TRAVERSE CITY — Grand Traverse County’s procurement practices might need a tune-up.
A committee of Grand Traverse County commissioners voted in early June to give a three-year vehicle maintenance contract to D&W Auto, even though the business’ contract bid came in late and violated the county’s procurement policy.
The county board awarded the bid to D&W, but subsequently backtracked and ordered the bids redone after another bidder questioned the committee’s vote.
”I’m not trying to burn my bridge here,” unsuccessful bidder and Traverse City Fleet Repair owner Mark Grist said during a commission meeting. “I just thought it was unfair. I’m trying to be fair.”
The county publicly solicits bids for any contract worth more than $10,000 annually. The county procurement policy states contract bids must be submitted in a sealed envelope before a set deadline. The bids are kept secret until the deadline, then all bids are reviewed together. The policy explicitly forbids submitting bids by fax.
D&W faxed their bid to the Grand Traverse County Sheriff’s Department, the department that oversaw the bidding process. The fax also came in after the bid deadline.
Commissioners ultimately vote on the recipient of contracts based in large part on the bidding results.
The procurement policy’s intent is to ensure fairness in the awarding of public contracts, County Administrator Dave Benda said.
Three businesses, including Fleet Repair, turned in maintenance contract bids on time. But D&W’s late, faxed bid bested all others with the lowest hourly rate and parts costs.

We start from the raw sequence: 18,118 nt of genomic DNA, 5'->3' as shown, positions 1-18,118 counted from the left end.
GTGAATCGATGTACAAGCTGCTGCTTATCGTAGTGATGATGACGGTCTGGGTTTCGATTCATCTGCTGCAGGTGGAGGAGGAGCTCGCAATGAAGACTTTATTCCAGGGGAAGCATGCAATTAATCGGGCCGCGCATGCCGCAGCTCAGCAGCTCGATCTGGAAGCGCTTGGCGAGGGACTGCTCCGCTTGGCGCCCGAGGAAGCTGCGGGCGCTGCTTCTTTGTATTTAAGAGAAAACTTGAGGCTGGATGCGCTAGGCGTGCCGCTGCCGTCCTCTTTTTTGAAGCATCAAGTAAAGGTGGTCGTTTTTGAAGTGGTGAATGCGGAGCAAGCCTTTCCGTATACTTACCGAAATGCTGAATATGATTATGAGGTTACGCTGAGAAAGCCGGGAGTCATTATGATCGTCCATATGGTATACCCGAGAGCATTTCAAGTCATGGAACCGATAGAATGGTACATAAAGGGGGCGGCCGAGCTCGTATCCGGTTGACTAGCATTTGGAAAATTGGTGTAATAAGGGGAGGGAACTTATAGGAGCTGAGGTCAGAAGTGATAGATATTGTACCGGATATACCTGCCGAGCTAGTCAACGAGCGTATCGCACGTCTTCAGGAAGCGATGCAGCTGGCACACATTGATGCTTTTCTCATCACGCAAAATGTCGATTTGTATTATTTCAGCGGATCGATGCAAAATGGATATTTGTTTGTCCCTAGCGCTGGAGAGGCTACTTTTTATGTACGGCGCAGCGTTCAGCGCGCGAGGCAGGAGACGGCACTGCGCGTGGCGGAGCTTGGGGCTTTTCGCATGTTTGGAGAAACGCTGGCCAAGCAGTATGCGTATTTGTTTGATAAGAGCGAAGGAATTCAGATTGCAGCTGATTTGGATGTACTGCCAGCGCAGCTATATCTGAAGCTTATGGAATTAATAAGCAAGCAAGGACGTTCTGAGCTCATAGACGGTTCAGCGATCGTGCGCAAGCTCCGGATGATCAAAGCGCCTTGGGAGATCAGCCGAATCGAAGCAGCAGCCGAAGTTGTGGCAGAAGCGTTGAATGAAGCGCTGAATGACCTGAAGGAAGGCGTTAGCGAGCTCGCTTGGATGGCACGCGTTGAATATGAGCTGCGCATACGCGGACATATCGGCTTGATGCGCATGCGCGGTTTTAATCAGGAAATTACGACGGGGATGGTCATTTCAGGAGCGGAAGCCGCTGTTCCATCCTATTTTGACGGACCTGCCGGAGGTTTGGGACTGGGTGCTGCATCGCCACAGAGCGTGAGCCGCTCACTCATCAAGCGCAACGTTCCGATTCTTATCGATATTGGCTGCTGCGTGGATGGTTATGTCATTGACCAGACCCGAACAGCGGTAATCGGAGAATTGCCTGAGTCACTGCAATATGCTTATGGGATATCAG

Grand Traverse County sheriff’s officials presented all the bids, and an explanation of D&W’s tardy entry, to the county commission so board members could decide whether to accept the late bid, Sheriff Tom Bensley said.
”We spelled it out very clearly to them so they could make the choice,” he said. “We’d be happy with either one. We’re not trying to push things one way or another.”
The commission’s Public Health & Safety Committee, which includes all board members, approved the vehicle maintenance contract for D&W.
The county spent more than $110,000 on vehicle maintenance in 2012.
Benda said it’s not common for the county to award contracts to bidders who violate the procurement policy, but county officials reserve the right to waive any “anomalies” in the bidding process.
The anomaly in this case was a fax error. Kim Moody, co-owner of D&W, said she faxed her company’s bid to the sheriff’s department before the deadline, but later learned the fax never went through. Moody resubmitted the bid by fax the day after the deadline.
The county’s written request for bids didn’t mention the fax prohibition, but it did list a deadline for submissions.
Benda said accepting the late bid did not violate the fairness of the bidding process.
Commissioners Christine Maxbauer and Charlie Renny cast the dissenting votes in the committee decision to award the contract to D&W.
Maxbauer said violating the county’s own policy is unfair and dissuades future prospective bidders.
”When you do that repeatedly other people will stop bidding,” she said. “Other businesses will stop sharpening their pencils.”
Benda said county officials need to review their procurement policy and bid request documents to prevent similar, future problems.
For now, county officials will collect new bids for the vehicle maintenance contract.
D&W has performed county vehicle maintenance for roughly 20 years, D&W co-owner Wayne Moody said. The company’s low bid for the maintenance contract included specifications that date back to 2007.
Results of the first round of bids are public, and Wayne Moody worries about his business’ chances in the second go-around, even though they received a mulligan the first time.
”Now we’re the target,” Wayne Moody said. “It kind of creates a little concern for us.”